Kathy Hochul, NYC, subway
Gov. Kathy Hochul (D-NY) aboard a test subway train from Jamaica to the East Side Access complex at Grand Central Terminal on October 31, 2021. Photo credit: Metropolitan Transportation Authority / Flickr (CC BY 2.0)

New York Democrats preferred an environment that precluded progressive victories even at the cost of a catastrophic loss for the national party.

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Kathy Hochul, the Democratic governor of New York, nominated an anti-choice, anti-union judge, Hector LaSalle, to the top judicial position in the state: chief judge of the NY Court of Appeals. That’s a pretty strange nomination in a state that has a Democratic supermajority in the state Senate, negating the notion that a compromise pick would be necessary for confirmation. Why, then, is a Democratic governor in a very blue state trying to govern from the right?

The answer starts with looking at the most dominant figure in New York politics over the last two decades: former Governor Andrew Cuomo. Hochul, a loyal political wingman to Cuomo in addition to being his lieutenant governor, took over after Cuomo resigned amid myriad scandals and accusations, including sexual harassment and mishandling of the state’s response to the COVID-19 pandemic. Her loyalty to and alliance with Cuomo matters because of his legacy of antagonism to the Left, perhaps most notable in his judicial appointments

Cuomo appointed four conservative judges to New York’s highest court, two Republicans and two conservative Democrats, a bloc that constituted a majority on the seven-member court and voted together 96 out of 98 times. Cuomo also put a cap on property taxes and tightened limits on spending. Common Cause described the former governor as having done “many things which basically advantaged Republicans and disadvantaged particularly the more progressive aspect of the Democratic Party in order to retain his own power.”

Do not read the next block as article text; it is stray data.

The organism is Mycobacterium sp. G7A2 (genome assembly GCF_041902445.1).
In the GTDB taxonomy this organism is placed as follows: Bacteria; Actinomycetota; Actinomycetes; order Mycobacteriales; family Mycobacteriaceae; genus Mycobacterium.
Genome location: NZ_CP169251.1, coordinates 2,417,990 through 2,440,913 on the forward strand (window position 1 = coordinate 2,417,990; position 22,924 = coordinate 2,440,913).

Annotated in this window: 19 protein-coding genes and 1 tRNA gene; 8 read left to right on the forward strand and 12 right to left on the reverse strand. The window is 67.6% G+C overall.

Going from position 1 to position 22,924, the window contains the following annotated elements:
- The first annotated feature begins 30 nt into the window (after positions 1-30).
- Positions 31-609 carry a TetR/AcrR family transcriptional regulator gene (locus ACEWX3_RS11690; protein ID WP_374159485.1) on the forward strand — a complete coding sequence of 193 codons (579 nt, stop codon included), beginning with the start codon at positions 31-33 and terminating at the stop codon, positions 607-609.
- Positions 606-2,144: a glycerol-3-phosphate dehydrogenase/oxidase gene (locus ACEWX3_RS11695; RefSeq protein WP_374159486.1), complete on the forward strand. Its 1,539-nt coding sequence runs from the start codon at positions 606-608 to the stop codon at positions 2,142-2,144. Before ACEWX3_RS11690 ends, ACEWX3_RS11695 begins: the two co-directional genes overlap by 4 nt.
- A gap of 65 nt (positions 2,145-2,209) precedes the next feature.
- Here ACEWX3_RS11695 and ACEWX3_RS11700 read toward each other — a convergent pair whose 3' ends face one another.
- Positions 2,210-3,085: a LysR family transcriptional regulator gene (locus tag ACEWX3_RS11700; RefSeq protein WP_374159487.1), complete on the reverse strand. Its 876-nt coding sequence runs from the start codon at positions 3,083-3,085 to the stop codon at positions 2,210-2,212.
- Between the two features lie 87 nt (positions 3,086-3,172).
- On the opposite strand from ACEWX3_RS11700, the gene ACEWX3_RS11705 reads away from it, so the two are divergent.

To understand Cuomo’s willingness to lean right, a clue might be that, as a member of Bill Clinton’s cabinet (secretary of Housing and Urban Development from 1997 to 2001), he was a firsthand witness to triangulation, the Clinton policy of moving the Democratic Party in a rightward and business-friendly direction.

Cuomo’s particular resentment of the New York Democratic Party might have come from a slight from the party when he lost his bid for the Democratic gubernatorial nomination in 2002. At that time, fresh from Clinton’s cabinet, he assumed the party would support him, but the establishment instead supported Comptroller Carl McCall. Cuomo’s campaign disintegrated and he dropped out before the primary. 

Cuomo wasn’t elected governor until 2010, after serving as New York’s attorney general. Then, when he sought reelection, he was challenged for the office from the left by Zephyr Teachout in 2014 and Cynthia Nixon in 2018. To defeat Nixon, Cuomo raised a great deal of money from power players in the real estate and health care industries. This is something of a chicken or egg situation: Did his rightward governing serve to snag donations from the power players or did his need for money in 2018 push him (and the governance of New York) further in a conservative direction? 

Integral to the scandals that took him down was the perception that Cuomo was returning favors to his donors by enacting policies that forced nursing homes to accept patients with COVID-19, at great risk to the other patients and medical providers. Again it was unclear whether he was paying back old favors or just believed the government should protect the power-player industries in a time of crisis.